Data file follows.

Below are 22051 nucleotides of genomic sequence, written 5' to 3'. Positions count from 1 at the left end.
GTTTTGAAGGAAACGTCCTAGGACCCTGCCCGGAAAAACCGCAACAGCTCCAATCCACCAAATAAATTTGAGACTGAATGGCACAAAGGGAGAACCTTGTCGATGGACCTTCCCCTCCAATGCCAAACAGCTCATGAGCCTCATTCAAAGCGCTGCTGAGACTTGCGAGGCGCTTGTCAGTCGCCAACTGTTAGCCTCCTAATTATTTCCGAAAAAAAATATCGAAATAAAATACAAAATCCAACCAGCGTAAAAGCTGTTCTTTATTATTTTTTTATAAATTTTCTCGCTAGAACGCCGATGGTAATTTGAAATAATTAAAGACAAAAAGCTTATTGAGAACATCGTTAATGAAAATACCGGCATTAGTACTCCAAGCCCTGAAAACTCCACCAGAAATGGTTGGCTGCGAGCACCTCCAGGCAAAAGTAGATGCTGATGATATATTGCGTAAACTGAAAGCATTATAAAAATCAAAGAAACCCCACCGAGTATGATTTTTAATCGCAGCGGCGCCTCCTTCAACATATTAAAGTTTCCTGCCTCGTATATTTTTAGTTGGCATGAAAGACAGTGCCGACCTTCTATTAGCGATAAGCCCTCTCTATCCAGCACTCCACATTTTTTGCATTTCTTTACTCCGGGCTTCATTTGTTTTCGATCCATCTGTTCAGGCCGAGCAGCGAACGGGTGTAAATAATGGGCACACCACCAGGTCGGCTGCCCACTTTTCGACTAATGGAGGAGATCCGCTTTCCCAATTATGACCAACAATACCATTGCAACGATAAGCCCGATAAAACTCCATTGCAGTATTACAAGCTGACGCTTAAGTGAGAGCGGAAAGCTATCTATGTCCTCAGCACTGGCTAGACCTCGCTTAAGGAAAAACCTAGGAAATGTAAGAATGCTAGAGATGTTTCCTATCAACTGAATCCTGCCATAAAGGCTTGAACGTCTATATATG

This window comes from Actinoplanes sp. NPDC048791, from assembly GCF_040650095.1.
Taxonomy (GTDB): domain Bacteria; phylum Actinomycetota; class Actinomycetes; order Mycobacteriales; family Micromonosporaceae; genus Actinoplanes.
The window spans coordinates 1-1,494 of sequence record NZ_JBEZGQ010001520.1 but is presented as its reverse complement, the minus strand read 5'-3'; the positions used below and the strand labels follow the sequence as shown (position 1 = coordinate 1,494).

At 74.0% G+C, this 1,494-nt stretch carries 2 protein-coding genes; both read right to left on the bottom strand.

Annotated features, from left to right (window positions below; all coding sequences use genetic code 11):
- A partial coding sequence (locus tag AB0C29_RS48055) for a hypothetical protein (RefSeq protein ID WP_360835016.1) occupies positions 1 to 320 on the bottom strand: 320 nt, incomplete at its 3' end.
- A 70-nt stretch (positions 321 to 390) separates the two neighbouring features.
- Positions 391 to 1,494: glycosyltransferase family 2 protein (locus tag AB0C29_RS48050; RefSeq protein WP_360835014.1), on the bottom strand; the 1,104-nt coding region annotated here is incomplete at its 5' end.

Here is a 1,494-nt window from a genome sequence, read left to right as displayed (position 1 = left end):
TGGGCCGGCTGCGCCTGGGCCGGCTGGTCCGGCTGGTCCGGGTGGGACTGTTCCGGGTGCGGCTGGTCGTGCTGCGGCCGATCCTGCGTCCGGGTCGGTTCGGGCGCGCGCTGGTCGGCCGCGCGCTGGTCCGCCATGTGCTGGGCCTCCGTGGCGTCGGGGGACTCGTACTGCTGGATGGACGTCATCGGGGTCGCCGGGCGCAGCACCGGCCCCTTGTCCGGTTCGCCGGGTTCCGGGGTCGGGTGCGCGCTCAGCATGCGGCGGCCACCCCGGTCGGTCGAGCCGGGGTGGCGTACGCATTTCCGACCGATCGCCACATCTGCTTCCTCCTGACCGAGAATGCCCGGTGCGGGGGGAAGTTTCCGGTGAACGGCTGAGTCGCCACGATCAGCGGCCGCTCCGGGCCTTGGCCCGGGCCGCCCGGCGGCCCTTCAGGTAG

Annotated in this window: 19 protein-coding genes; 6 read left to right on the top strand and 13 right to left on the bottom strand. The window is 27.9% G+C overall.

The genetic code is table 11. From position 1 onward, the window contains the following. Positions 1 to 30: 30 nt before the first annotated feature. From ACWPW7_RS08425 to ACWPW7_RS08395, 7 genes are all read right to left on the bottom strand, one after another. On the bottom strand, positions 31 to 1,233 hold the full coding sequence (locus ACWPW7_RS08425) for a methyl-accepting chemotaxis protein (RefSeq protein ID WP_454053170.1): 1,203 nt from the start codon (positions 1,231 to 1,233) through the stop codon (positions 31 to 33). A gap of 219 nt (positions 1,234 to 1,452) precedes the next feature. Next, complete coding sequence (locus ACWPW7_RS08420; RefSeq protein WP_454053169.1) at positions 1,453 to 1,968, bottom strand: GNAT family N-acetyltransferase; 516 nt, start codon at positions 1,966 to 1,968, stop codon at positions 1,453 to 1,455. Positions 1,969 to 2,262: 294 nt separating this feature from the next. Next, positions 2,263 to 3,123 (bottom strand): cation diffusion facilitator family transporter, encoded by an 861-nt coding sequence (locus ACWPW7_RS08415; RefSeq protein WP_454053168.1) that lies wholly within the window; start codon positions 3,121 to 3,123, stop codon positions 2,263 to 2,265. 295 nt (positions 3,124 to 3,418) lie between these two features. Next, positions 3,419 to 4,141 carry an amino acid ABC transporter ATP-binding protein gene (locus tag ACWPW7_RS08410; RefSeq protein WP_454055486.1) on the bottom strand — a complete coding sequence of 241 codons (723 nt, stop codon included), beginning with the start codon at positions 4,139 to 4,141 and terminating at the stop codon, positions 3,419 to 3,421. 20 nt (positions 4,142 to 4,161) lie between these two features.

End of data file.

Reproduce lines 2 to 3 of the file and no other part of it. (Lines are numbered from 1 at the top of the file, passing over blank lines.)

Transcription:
GTTTTGAAGGAAACGTCCTAGGACCCTGCCCGGAAAAACCGCAACAGCTCCAATCCACCAAATAAATTTGAGACTGAATGGCACAAAGGGAGAACCTTGTCGATGGACCTTCCCCTCCAATGCCAAACAGCTCATGAGCCTCATTCAAAGCGCTGCTGAGACTTGCGAGGCGCTTGTCAGTCGCCAACTGTTAGCCTCCTAATTATTTCCGAAAAAAAATATCGAAATAAAATACAAAATCCAACCAGCGTAAAAGCTGTTCTTTATTATTTTTTTATAAATTTTCTCGCTAGAACGCCGATGGTAATTTGAAATAATTAAAGACAAAAAGCTTATTGAGAACATCGTTAATGAAAATACCGGCATTAGTACTCCAAGCCCTGAAAACTCCACCAGAAATGGTTGGCTGCGAGCACCTCCAGGCAAAAGTAGATGCTGATGATATATTGCGTAAACTGAAAGCATTATAAAAATCAAAGAAACCCCACCGAGTATGATTTTTAATCGCAGCGGCGCCTCCTTCAACATATTAAAGTTTCCTGCCTCGTATATTTTTAGTTGGCATGAAAGACAGTGCCGACCTTCTATTAGCGATAAGCCCTCTCTATCCAGCACTCCACATTTTTTGCATTTCTTTACTCCGGGCTTCATTTGTTTTCGATCCATCTGTTCAGGCCGAGCAGCGAACGGGTGTAAATAATGGGCACACCACCAGGTCGGCTGCCCACTTTTCGACTAATGGAGGAGATCCGCTTTCCCAATTATGACCAACAATACCATTGCAACGATAAGCCCGATAAAACTCCATTGCAGTATTACAAGCTGACGCTTAAGTGAGAGCGGAAAGCTATCTATGTCCTCAGCACTGGCTAGACCTCGCTTAAGGAAAAACCTAGGAAATGTAAGAATGCTAGAGATGTTTCCTATCAACTGAATCCTGCCATAAAGGCTTGAACGTCTATATATG

This window comes from Actinoplanes sp. NPDC048791, from assembly GCF_040650095.1.